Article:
Scott Alexander Sharp was a grazier, his wife Beatrice was a founding member of the Berwick Red Cross, you can read about this, here. Dr  Charles Griffiths' wife Annie was also a founding member of the Berwick Red Cross. E. Flack was Edwin Flack (1873 - 1935) a Berwick land owner and a 1898 Olympian, you can read about him, here.  Dr Percy Langmore (1875 - 1972) practiced in Berwick from 1907 to the 1950s and was instrumental in establishing the Berwick Bush Nursing Hospital in 1940.

The Richardson Brothers were butchers who ran a business on Clyde Road. Their father James had come to Berwick in 1869 and worked as a carrier until 1885 when he purchased a butcher's shop in Clyde Road which he operated with his brother John. James' sons, Jim junior, Edward, Jack and Frank also worked in the business. They also had a shop at Narre Warren.

Finally we come to Nurse Duigan. This was Kathleen Marie Duigan and she operated a private hospital in Berwick called, Shepton.  There were advertisements in the Berwick Shire News from December 1913 advertising that the Shepton Hospital, in Station Street (Gloucester Avenue) was under the new management of Nurses Duigan and Vines. Nurse Duigan sold her household furniture in September 1920 according to an advertisement in the paper and moved from Berwick to the Malvern, Armadale region and died in September 1954 aged 69.

Berwick Shire News January 7, 1914

Nurse Duigan had come from a medical family - this notice about the death oh her mother in 1914 mentions that her father had been a doctor as was her grandfather.

Punch April 9, 1914

Kathleen Duigan's partner in the Shepton Hospital was Florence Vines. Florence and Kathleen had trained together at Ballarat. Sister  Vines enlisted enlisted in June 1915 and served overseas. You can read more about Florence, here

This report was in the Ballarat Star of January 14, 1909

Wednesday, July 26, 2017

Recruiting Ready Reckoner for Married Men prepared top join the A.I.F

Here's an interesting 'ready reckoner' for men to calculate their fortnightly pay if they enlisted in the A.I.F. Sadly, or pragmatically,  it also listed the pension the family would receive if the man was totally incapacitated or Killed. At the time the average wage* for a man employed full time in a 'blue collar' type job was 60 shillings per week or 5 pounds, so this pay was about half the average wage, however they did get fed and clothed as the advertisement pointed out.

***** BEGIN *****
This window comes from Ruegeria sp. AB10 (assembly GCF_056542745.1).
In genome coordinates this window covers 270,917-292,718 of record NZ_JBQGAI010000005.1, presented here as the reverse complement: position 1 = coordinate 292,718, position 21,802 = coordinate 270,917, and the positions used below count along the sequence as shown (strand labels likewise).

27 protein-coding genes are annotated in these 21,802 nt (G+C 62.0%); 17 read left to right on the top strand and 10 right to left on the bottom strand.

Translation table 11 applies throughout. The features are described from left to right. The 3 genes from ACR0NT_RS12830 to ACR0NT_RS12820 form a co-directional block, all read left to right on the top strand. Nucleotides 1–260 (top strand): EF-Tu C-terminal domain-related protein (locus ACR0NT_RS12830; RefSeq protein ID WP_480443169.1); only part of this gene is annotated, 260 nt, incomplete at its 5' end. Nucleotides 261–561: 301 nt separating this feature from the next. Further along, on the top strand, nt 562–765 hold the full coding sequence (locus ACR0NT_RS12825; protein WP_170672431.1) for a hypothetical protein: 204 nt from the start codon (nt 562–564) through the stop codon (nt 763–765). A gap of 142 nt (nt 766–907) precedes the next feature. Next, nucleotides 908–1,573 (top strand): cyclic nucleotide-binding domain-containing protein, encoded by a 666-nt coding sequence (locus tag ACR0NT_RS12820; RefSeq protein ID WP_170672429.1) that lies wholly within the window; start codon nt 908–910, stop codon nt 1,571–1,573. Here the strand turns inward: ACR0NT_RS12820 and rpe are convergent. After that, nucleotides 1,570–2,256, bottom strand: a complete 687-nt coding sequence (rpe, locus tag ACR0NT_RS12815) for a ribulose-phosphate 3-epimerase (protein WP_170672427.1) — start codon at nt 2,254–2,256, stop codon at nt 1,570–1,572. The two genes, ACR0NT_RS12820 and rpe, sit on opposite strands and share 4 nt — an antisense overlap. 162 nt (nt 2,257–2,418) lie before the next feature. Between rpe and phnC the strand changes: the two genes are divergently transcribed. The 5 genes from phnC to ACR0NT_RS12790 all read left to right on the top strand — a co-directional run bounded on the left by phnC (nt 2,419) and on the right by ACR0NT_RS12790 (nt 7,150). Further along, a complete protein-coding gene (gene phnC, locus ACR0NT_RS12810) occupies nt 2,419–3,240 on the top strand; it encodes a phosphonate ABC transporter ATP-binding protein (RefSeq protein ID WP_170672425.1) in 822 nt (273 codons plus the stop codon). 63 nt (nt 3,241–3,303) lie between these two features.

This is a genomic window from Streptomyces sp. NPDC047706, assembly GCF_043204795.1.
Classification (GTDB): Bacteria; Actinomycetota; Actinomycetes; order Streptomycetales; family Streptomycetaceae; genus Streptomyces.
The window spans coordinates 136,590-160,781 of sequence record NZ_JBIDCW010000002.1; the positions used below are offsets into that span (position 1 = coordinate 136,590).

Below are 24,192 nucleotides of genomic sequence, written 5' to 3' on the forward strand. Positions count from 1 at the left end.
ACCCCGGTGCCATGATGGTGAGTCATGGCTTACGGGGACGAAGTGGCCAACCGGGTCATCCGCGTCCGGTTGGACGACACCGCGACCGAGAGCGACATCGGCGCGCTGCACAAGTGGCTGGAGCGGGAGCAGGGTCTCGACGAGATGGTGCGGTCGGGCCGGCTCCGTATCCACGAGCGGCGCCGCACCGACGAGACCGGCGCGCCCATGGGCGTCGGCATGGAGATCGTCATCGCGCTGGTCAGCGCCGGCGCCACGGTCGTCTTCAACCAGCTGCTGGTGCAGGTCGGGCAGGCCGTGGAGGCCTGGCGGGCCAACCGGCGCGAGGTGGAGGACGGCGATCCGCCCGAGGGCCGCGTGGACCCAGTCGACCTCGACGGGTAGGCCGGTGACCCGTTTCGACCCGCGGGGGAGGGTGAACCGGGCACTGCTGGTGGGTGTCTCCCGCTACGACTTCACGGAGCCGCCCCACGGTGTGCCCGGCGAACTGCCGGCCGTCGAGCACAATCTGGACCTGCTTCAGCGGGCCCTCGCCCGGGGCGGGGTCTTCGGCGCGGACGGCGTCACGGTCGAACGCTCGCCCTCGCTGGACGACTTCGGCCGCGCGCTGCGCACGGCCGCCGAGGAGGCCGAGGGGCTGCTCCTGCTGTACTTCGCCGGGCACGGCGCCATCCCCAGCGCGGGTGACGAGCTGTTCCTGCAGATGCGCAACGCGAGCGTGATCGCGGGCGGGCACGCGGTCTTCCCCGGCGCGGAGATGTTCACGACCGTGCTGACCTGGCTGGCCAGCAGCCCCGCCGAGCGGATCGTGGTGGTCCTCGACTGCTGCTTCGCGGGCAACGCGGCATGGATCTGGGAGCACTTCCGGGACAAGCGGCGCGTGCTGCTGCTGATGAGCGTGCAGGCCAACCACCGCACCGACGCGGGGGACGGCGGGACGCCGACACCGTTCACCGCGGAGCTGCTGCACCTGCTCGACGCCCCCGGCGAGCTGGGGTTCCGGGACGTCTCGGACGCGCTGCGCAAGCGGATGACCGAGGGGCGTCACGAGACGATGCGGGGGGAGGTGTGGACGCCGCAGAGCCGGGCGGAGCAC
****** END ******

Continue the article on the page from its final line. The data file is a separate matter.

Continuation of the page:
South Bourke & Mornington Journal  August 2, 1917

* Information from the Year Book Australia

Monday, July 17, 2017

Five Mile School Honor Roll

This report on the Five Mile School Honor Roll was in the Lang Lang Guardian of June 9, 1915. Five Mile, also known as Koo-Wee-Rup North, was a small township on the corner of the Main Drain and Five Mile Road (the road being five miles from the start of the Main Drain at Western Port Bay). The School opened in July 1894 and closed in November 1959 when school became part of Pakenham Consolidated School. Two teachers who had taught at this school were awarded medals for bravery - Frank McNamara a Victoria Cross and William Wilson a Military Cross. You can read about them here.

Lang Lang Guardian June 9, 1915

Who were these soldiers who were honoured? I  have included their Service Number (SN) so you can look up their full record in the National Archives of Australia (www.naa,

Backhouse, Bert (Herbert Arthur Burder) (SN 612)  Bert was 23 when he enlisted on April 20, 1914. Bert is listed in the 1913 Electoral Roll at Koo-Wee-Rup. His next of kin on his enlistment paper was his father, Talworth Backhouse, whose address is listed as Metropolitan Board of Works, Melbourne. Bert's mother was Emily A'Beckett, a daughter of W.A.C A'Beckett of The Grange in Harkaway, so they were a well connected family, socially. He Returned to Australia on May 4, 1917 and was discharged on medical grounds (septic knee)